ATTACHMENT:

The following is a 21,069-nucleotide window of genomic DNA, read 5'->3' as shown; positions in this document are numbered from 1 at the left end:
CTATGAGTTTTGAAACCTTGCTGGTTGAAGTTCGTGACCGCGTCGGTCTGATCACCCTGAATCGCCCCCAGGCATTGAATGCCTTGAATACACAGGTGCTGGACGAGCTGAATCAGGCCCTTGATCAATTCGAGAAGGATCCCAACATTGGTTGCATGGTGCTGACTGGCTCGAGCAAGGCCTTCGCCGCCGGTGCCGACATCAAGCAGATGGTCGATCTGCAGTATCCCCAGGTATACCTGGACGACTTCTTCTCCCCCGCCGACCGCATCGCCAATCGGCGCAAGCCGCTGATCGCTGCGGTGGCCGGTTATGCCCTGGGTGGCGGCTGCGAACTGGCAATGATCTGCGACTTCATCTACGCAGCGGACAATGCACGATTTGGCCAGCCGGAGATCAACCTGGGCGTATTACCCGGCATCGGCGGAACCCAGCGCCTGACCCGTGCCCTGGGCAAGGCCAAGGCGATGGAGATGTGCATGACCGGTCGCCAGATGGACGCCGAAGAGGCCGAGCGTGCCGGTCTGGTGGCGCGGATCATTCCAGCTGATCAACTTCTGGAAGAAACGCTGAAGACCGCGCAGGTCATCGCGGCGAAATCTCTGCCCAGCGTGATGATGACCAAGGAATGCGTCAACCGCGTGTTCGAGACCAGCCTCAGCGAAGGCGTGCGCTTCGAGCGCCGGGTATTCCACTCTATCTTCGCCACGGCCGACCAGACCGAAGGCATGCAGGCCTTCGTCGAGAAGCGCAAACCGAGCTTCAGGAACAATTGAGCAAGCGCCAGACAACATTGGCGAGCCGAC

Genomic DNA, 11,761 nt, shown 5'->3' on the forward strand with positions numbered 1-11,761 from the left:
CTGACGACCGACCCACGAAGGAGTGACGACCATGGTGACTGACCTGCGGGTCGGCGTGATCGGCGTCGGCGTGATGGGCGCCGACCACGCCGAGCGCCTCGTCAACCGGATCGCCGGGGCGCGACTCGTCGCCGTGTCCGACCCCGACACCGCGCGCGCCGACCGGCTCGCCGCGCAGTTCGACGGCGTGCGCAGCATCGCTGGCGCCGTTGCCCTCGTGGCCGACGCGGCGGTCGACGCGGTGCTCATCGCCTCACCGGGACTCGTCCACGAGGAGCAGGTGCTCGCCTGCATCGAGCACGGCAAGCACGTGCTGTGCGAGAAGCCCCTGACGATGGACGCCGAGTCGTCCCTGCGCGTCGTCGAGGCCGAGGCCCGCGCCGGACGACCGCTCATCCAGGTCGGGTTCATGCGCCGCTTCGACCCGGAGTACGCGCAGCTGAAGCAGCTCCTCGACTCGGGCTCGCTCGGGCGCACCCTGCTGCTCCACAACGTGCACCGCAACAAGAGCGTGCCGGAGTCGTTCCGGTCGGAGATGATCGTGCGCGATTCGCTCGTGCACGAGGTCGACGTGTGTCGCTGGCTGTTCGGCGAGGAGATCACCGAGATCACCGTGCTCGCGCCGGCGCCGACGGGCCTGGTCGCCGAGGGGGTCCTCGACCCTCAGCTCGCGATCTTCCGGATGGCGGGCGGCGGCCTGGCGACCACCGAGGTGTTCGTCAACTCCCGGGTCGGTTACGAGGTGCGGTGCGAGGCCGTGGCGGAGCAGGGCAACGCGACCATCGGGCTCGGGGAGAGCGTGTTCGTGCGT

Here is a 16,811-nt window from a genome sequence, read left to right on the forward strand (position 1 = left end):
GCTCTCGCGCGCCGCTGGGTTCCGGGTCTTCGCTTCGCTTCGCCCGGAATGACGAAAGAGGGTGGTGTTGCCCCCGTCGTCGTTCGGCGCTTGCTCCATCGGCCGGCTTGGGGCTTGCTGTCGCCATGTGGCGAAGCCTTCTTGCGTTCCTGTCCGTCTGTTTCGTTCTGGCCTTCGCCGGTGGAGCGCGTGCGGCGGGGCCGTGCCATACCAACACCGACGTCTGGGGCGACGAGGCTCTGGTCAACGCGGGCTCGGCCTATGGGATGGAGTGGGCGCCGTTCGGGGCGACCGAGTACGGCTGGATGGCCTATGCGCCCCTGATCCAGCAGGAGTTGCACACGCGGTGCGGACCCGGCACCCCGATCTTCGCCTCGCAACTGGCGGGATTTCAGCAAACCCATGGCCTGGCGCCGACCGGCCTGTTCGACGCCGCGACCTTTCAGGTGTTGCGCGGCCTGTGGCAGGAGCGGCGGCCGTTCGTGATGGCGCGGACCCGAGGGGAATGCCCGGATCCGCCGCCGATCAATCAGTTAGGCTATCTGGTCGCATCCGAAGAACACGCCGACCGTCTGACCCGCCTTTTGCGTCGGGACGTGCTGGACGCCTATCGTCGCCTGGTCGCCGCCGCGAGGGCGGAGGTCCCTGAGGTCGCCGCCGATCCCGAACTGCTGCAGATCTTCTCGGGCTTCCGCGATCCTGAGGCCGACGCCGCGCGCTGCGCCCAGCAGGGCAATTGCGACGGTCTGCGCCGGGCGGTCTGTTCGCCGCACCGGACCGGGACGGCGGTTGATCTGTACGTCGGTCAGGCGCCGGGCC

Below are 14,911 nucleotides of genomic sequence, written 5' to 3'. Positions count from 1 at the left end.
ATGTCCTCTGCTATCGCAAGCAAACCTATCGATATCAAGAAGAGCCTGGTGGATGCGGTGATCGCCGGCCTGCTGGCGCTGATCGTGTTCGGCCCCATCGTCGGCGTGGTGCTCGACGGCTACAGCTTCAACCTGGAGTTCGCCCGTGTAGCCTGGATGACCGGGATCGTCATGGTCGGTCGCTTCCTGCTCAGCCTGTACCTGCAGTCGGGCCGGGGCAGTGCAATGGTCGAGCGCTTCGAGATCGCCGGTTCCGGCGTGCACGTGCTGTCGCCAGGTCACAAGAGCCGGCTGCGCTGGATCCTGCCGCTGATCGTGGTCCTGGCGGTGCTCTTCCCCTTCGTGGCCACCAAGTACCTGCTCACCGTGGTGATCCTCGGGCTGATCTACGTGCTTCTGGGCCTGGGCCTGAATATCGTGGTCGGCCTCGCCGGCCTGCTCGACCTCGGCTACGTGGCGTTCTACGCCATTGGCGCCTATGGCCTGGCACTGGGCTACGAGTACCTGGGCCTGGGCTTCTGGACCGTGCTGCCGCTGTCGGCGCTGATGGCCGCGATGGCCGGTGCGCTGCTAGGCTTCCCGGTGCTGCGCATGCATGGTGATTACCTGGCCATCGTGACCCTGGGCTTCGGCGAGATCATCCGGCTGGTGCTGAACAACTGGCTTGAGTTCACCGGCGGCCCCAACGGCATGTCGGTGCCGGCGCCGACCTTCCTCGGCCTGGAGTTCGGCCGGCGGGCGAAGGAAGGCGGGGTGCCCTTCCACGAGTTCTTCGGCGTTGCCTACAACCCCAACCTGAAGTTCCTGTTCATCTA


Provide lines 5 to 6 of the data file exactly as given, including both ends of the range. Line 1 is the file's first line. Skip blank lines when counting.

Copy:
Here is a 16,811-nt window from a genome sequence, read left to right on the forward strand (position 1 = left end):
GCTCTCGCGCGCCGCTGGGTTCCGGGTCTTCGCTTCGCTTCGCCCGGAATGACGAAAGAGGGTGGTGTTGCCCCCGTCGTCGTTCGGCGCTTGCTCCATCGGCCGGCTTGGGGCTTGCTGTCGCCATGTGGCGAAGCCTTCTTGCGTTCCTGTCCGTCTGTTTCGTTCTGGCCTTCGCCGGTGGAGCGCGTGCGGCGGGGCCGTGCCATACCAACACCGACGTCTGGGGCGACGAGGCTCTGGTCAACGCGGGCTCGGCCTATGGGATGGAGTGGGCGCCGTTCGGGGCGACCGAGTACGGCTGGATGGCCTATGCGCCCCTGATCCAGCAGGAGTTGCACACGCGGTGCGGACCCGGCACCCCGATCTTCGCCTCGCAACTGGCGGGATTTCAGCAAACCCATGGCCTGGCGCCGACCGGCCTGTTCGACGCCGCGACCTTTCAGGTGTTGCGCGGCCTGTGGCAGGAGCGGCGGCCGTTCGTGATGGCGCGGACCCGAGGGGAATGCCCGGATCCGCCGCCGATCAATCAGTTAGGCTATCTGGTCGCATCCGAAGAACACGCCGACCGTCTGACCCGCCTTTTGCGTCGGGACGTGCTGGACGCCTATCGTCGCCTGGTCGCCGCCGCGAGGGCGGAGGTCCCTGAGGTCGCCGCCGATCCCGAACTGCTGCAGATCTTCTCGGGCTTCCGCGATCCTGAGGCCGACGCCGCGCGCTGCGCCCAGCAGGGCAATTGCGACGGTCTGCGCCGGGCGGTCTGTTCGCCGCACCGGACCGGGACGGCGGTTGATCTGTACGTCGGTCAGGCGCCGGGCC